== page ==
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FUR-FARMING IN CANADA   125

In conclusion your committee would again urge upon this Association such action by resolution as will give emphasis to our desire that State legislatures should so modify their laws as to per mit the marketing, under needed regulations, of venison or live deer reared in pre-serves stocked and maintained at private expense.

REPORT OF THE COMMITTEE OF THE AMERICAN BREEDERS'
ASSOCIATION ON BREEDING FUR-BEARING ANIMALS*

WHAT HAS BEEN DONE

 

The possibility of breeding many species for their fur has not been overlooked and spasmodic efforts along this line have been made in various parts of the country for generations. Almost every fur-bear ing species has been the subject of experimentation. Fox and skunk farming has attr acted most attention, but mink, marten, otter, beaver, and muskrat have come in for a fair share. The field has proved most alluring, as with pencil and paper any sanguine person can in a few minutes figure out a large fortune in fur at the market price and well known normal rate of increase of a given species of mammal. Again and again it has taken years of wor k and the expenditure of thousands of dollars to prove that important factors have been omitted in the computations. One well-organized company in Pennsylvania sank $25,000 in three years, only to prove that skunks would eat their young when in close confinement. Skunk farming, however, has, in some cases, proved a partial success, but "Why raise one-dollar skunks in-stead of thirty-dollar mar ten?' ' is a question asked by Mr. E. T. Seton, a member of the present committee.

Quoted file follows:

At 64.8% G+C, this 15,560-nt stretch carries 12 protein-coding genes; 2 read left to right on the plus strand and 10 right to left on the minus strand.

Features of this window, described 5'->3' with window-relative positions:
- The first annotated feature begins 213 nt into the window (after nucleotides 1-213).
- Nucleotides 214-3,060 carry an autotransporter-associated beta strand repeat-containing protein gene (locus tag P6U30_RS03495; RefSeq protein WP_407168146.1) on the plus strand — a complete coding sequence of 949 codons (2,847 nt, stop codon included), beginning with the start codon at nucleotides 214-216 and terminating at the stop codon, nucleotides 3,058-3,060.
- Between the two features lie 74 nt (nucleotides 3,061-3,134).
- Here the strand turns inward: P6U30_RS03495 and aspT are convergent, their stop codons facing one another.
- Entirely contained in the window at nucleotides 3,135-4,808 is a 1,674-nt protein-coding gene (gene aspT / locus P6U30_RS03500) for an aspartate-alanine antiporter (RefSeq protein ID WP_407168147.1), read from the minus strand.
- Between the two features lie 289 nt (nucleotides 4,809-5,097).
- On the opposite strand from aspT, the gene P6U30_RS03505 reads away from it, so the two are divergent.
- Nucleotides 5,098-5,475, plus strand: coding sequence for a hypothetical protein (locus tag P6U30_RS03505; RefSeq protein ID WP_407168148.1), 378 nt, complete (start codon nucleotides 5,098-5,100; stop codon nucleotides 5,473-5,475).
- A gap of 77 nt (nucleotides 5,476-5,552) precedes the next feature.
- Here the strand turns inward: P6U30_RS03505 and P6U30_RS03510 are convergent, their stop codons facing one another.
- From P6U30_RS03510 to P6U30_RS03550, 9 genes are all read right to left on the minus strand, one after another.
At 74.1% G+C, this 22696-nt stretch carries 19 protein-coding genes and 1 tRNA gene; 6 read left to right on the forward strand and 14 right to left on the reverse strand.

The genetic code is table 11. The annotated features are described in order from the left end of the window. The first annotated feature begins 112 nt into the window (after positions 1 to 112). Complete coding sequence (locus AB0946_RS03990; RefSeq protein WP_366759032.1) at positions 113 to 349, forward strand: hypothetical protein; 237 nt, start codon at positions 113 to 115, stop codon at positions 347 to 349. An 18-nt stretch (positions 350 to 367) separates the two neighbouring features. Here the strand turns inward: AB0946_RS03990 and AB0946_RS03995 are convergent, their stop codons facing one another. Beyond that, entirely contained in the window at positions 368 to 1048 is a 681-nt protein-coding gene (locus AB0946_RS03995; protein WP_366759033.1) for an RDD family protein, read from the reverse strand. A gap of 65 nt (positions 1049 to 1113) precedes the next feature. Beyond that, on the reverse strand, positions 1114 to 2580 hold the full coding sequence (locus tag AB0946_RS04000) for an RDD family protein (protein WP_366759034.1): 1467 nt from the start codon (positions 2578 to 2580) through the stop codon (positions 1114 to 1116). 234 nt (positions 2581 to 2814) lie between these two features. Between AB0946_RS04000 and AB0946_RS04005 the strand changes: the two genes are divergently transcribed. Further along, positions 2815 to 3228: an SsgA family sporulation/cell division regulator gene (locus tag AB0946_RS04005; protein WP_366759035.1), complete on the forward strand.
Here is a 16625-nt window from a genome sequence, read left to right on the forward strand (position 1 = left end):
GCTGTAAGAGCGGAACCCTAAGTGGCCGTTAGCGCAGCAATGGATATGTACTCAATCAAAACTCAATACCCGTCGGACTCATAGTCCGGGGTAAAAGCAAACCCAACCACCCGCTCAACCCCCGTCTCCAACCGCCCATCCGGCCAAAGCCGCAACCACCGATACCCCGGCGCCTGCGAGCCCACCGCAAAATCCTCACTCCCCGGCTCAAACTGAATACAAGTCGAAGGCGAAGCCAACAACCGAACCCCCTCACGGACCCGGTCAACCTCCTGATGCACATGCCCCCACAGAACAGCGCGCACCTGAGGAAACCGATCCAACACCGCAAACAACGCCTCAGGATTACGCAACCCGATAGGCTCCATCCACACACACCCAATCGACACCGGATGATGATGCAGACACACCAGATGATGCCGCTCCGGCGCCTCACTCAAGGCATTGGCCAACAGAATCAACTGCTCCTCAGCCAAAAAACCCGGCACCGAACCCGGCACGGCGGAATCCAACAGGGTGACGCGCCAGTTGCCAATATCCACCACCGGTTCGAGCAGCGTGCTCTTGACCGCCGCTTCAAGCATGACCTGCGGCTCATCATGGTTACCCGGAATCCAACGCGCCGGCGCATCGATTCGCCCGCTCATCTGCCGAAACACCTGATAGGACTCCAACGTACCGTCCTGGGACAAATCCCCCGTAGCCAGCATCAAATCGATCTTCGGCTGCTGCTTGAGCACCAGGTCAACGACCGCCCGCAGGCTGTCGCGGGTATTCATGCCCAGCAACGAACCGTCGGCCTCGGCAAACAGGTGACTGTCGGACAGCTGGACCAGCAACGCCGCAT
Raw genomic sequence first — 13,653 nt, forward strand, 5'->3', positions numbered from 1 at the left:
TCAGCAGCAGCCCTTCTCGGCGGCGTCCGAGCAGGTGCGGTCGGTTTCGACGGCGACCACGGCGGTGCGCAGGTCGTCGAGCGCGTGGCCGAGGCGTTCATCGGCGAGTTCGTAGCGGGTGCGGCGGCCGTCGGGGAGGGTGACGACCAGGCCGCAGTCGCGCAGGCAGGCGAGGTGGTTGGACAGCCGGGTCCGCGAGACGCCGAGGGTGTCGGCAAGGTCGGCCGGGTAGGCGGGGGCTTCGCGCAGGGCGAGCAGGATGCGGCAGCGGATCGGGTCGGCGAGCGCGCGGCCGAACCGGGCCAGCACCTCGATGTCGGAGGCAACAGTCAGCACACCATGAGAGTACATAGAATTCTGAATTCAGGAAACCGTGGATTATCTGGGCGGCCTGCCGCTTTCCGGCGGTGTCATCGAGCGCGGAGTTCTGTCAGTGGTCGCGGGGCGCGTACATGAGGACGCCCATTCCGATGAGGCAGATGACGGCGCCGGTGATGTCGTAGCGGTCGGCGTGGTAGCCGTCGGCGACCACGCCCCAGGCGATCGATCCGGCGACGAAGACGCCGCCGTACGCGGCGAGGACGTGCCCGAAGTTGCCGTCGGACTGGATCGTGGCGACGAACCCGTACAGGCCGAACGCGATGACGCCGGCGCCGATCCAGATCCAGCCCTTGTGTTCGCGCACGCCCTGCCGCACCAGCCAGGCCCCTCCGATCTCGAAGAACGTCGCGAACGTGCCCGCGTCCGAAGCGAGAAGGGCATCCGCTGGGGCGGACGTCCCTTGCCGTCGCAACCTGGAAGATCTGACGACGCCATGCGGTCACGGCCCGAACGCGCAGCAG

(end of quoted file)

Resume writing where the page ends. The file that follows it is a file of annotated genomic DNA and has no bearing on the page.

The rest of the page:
The nearest approach to success in fur culture has been on the native range of species, where, owing to favourable conditions, protection could be afforded and the animals allowed to multiply until a profitable yield of fur was secured. This method has been especially applied to blue foxes, beavers, and muskrats, and with considerable success. It merits every possible encouragement; but in most cases there has been little attempt at domestication and nothing gained by way of permanent control of breeds of valuable fur bearers. In fact there seems to have been no systematic attempt to develop a domestic breed of fur-bearing animals. Most of the experiments have been in

"Annual Report, 1898. The objects of this committee are; To investigate and report on possibilities, methods and technique of breeding fur animals; and to en-courage experiments in the production and breeding of fur animals.


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